If you’re environmentally conscious, you probably try to reduce your carbon footprint. But that can go up in smoke following your death, when conventional cremation spews out smoke and accompanying carbon emissions.
Depending on where you live and how progressive your local funeral home is, there may be another solution. It’s called alkaline hydrolysis, or flameless cremation, but how it works isn’t for the squeamish.
According to Atlas Obscura, flameless cremation uses a combination of heated water and chemicals instead of fire to render your physical being into something more easily managed. Corpses are placed into a contraption resembling an iron lung, which is then filled with water and a small amount of lye. Once the water is heated to 300° F, the body dissolves over a period of three to 12 hours until only bone and a brown sludge is left. The bone is pulverized and can be returned to a family; the sterile slurry can then be poured into a wastewater system.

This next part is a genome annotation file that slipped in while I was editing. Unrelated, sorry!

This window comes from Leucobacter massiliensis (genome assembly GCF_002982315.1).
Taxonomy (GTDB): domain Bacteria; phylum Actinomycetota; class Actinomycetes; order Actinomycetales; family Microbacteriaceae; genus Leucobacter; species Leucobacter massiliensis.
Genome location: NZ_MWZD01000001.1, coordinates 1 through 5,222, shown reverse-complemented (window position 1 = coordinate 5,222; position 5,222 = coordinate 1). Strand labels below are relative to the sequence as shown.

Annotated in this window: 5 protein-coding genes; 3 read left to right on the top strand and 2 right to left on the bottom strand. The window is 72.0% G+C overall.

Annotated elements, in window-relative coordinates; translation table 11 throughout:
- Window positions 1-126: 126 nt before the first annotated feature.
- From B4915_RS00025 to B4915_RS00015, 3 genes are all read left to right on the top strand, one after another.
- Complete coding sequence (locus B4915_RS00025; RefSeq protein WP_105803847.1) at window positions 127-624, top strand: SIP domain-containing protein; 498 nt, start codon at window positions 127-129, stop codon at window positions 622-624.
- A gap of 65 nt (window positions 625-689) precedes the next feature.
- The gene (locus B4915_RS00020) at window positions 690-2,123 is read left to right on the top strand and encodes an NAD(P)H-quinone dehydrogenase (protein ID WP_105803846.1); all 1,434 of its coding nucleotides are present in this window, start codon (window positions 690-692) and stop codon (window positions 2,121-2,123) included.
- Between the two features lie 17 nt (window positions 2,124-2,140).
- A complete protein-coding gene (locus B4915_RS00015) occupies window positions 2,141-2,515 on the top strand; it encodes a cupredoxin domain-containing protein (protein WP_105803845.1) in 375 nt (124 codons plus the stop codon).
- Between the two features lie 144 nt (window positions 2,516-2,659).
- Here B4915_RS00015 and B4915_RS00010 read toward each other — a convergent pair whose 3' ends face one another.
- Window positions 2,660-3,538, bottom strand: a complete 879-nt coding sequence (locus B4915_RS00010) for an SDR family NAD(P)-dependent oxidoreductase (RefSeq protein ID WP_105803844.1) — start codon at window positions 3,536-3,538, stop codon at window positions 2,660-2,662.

If the idea of becoming one with sewage is unappealing, consider the benefits. The process uses 90 percent less energy than conventional cremation; no fumes or smoke are produced, meaning you can make your grand exit in an eco-friendly way; and any implanted devices (like a pacemaker) resist the process, meaning they don’t need to be extracted prior and can be recycled later.
Some families have opted for the process for another reason: It seems gentler, especially for decedents with reservations about being buried.
Because there are strict regulations in place regarding body disposal, only about a third of states allow for flameless cremation. The equipment is also expensive for funeral homes to invest in, costing a half-million or more. (The difference in price to the customer, however, is negligible.) While it’s yet to fully catch on, the day may come when we depart the mortal plane in liquified form.
[h/t Atlas Obscura]